However, I think it's great the BBC has made this show and YWBU to do that. Like it or not, trans people exist and many go through enormous pain just trying to be themselves in a society which is actively hostile towards them.
Children often take this stuff as matter of fact; they learn their intolerance though adult reactions to those different to us. Kids seeing this will grow up learning that trans people are like them- they have thoughts, feelings and interests.
YANBU. I think it's inappropriate for the BBC to be broadcasting this. Let children be free to dress or play with whatever toys, etc. appeal to them without trying to put gendered labels on them.
I worry about this stuff being normalised. I have a friend who from before birth, wanted a boy. Would not even accept when the scan said it was a girl and only chose boys names. When she arrived would not let her wear dresses. I remember her at 6 begging for bunches and hair ribbons and her dad saying over my dead body will you have long hair. They went on to have a boy who they clearly favoured.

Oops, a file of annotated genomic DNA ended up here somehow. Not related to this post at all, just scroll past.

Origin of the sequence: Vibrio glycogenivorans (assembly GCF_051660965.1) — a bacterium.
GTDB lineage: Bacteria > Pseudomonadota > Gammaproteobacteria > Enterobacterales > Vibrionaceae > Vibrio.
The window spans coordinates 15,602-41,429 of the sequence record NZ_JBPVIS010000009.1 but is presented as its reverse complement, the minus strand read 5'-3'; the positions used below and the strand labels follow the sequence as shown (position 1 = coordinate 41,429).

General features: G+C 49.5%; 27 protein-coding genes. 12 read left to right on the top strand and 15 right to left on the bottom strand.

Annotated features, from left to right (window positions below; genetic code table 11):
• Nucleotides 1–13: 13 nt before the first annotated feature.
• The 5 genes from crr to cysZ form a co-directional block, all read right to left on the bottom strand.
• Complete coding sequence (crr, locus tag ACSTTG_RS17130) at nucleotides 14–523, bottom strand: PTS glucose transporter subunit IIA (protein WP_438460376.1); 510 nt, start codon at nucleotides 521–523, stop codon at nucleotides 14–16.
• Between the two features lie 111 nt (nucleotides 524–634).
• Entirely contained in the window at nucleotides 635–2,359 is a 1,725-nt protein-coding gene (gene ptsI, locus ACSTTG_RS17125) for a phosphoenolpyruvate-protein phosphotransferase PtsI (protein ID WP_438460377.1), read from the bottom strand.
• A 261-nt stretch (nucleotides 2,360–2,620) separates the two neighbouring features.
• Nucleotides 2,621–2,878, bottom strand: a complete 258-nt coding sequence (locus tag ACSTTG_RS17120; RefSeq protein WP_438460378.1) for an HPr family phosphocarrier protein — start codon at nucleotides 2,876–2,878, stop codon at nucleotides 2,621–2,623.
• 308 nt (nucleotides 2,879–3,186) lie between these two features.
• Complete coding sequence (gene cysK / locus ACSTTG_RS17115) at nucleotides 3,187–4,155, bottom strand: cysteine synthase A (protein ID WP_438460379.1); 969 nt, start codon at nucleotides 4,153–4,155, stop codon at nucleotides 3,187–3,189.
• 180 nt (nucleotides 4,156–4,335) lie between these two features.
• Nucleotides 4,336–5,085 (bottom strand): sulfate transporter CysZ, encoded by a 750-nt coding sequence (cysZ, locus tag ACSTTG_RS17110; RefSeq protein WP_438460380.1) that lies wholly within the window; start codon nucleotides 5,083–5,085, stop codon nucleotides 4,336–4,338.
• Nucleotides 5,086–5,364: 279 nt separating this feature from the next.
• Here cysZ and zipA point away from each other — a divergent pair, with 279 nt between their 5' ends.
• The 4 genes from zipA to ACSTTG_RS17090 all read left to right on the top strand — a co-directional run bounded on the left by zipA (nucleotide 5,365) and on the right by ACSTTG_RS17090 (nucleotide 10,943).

Now age 11 and this girl has since 8 said she wants to be a boy and basically identified as transgender. I tried very hard to use my DD2 as an example - she's happy being a girl but she eschews all pink, wears very gender neutral clothes, likes gaming and construction toys and is studying sciences in sixth form. She's pointed out that all those things are compatible with being a girl. But the core issue is they want a boy.
I don't believe that pre puberty this child has any real idea of what she wants. I do believe that the only way for this poor child to gain her parents' love is to say she's a boy. But because it's all the right-on thing to accept at the moment, no one questions what led her to this point - it's just accepted she's transgender. Only us who are close friends with the mum and dad since before her birth have watched it develop over the years. I think she is going to have a lot of heartache ahead, sadly.